In the Puritan era, women cannot express themselves or have any rights or equality amongst men. Men in Puritan times do not view women as equals, consequently giving women less rights than men. Giles Corey from The Crucible by Arthur Miller believes that women should not develop their own thoughts because, according to Corey and other Puritan men, women’s thoughts are unintelligent and, therefore, dangerous. Corey shares this idea by saying, “Martha, my wife. I have walked a...
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Gilman, Charlotte Parkins. “The Yellow Wallpaper.” The Norton Anthology of American
Literature. Ed. Nina Baym. New York: W. W. Norton & Company, 2012. 792-804. Print.
Kerber, Linda K. “Can a Woman Be an Individual? The Limits of Puritan Tradition in the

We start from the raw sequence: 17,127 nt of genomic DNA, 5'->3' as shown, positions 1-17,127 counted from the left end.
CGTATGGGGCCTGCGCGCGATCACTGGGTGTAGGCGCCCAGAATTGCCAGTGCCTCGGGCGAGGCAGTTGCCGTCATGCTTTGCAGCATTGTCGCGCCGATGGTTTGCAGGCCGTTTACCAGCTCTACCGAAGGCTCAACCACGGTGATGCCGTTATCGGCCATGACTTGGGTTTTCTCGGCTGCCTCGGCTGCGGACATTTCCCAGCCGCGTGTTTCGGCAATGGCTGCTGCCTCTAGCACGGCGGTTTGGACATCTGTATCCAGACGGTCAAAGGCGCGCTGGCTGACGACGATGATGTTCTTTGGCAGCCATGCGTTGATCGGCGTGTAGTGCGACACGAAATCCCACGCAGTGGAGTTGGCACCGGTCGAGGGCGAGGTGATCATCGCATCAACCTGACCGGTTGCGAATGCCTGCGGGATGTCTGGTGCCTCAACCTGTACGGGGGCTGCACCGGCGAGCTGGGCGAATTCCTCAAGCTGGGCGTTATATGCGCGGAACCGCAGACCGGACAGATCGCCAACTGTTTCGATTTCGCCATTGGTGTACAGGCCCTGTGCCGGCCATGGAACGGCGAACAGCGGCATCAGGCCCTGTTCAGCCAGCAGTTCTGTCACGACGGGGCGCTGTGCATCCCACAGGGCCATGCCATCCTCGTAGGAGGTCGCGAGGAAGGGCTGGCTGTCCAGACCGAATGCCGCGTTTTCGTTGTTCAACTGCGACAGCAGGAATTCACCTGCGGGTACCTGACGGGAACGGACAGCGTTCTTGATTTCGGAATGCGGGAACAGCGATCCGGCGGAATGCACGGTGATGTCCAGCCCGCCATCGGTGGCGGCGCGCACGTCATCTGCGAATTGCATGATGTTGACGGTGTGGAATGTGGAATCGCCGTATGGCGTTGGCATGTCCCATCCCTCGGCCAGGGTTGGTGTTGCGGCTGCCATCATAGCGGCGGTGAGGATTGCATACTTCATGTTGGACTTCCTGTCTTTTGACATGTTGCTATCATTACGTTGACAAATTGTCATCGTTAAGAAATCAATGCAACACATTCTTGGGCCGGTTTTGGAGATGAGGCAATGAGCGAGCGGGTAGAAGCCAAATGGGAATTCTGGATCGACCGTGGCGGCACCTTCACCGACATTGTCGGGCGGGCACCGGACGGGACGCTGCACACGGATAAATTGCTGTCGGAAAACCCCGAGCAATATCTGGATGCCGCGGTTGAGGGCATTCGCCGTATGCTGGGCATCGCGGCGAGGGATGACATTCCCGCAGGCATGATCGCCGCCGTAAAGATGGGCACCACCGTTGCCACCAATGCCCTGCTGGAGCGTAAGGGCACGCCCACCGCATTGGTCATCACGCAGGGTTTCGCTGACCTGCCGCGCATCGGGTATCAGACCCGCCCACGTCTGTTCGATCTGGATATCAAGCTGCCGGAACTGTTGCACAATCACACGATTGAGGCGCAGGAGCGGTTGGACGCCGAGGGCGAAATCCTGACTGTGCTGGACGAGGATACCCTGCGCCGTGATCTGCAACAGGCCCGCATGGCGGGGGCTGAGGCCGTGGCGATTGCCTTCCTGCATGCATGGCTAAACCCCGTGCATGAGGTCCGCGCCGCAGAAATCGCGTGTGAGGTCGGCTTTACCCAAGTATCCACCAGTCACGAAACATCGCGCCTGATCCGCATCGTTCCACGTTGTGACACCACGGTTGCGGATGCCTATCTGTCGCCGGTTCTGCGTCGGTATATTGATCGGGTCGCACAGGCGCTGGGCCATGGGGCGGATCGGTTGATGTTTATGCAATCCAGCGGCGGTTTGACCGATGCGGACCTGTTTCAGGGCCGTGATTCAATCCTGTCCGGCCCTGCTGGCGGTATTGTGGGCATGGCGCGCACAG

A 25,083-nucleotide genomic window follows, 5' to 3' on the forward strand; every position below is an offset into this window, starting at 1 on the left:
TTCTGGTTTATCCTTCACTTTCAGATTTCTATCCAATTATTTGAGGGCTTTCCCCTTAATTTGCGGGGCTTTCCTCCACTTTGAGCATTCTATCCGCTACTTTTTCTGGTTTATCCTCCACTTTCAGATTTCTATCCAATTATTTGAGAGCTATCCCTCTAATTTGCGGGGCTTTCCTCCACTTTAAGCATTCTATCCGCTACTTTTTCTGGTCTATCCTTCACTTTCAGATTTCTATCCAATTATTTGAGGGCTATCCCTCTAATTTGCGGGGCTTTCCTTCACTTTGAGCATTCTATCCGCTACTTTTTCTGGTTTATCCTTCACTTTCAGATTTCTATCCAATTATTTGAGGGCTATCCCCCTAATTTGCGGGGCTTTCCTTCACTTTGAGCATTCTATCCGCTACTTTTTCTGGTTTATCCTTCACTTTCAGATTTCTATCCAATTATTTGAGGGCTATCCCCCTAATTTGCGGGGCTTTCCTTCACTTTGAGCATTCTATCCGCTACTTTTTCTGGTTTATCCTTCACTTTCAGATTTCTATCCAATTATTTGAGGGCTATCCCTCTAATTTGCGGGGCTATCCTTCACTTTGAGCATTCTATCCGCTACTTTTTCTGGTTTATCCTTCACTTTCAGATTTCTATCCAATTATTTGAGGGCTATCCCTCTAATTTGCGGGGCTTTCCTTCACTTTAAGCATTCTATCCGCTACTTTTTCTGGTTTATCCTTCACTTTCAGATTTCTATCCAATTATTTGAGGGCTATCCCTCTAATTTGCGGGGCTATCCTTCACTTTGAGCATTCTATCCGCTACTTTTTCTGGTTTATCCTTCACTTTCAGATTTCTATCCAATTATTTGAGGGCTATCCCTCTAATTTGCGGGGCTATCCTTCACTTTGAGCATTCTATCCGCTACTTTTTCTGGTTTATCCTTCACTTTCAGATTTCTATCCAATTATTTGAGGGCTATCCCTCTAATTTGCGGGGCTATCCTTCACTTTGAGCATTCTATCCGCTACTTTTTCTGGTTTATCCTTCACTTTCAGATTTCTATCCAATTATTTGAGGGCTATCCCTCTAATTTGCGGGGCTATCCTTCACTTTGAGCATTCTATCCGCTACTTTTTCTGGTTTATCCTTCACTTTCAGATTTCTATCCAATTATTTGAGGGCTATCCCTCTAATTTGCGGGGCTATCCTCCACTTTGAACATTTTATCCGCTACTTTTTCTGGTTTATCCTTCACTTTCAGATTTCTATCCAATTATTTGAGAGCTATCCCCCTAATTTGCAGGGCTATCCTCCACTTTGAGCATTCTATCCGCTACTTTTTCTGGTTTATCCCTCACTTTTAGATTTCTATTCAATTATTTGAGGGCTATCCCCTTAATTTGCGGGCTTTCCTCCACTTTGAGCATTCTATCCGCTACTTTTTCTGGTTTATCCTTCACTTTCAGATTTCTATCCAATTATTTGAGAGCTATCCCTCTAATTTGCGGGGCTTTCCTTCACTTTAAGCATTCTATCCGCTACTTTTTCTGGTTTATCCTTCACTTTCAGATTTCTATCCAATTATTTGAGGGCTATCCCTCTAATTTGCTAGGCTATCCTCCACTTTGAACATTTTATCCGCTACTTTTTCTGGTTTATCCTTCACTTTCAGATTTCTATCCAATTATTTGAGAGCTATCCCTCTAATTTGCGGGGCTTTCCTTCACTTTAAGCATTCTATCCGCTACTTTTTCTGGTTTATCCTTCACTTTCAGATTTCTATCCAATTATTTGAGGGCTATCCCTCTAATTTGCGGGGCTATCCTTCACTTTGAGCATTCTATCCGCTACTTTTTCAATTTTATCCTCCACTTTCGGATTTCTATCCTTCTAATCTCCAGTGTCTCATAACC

Early Republic.” Texas Studies in Literature and Language, Vol. 25, No. 1, The Puritan Imagination in Nineteenth-Century America, Spring 1983: 165-178. University of Texas Press. JSTOR. Web. 16 March 2014.
Miller, Arthur. The Crucible. London: Penguin Classics, 2003. Print.
Mumm, Susan. “’Not Worse than Other Girls’: The Convent-Based Rehabilitation of
Fallen Women in Victorian Britain.” Journal of Social History, Vol. 29, No.3, Spring 1996: 527-546. Oxford University Press. JSTOR. Web. 16 March 2014.
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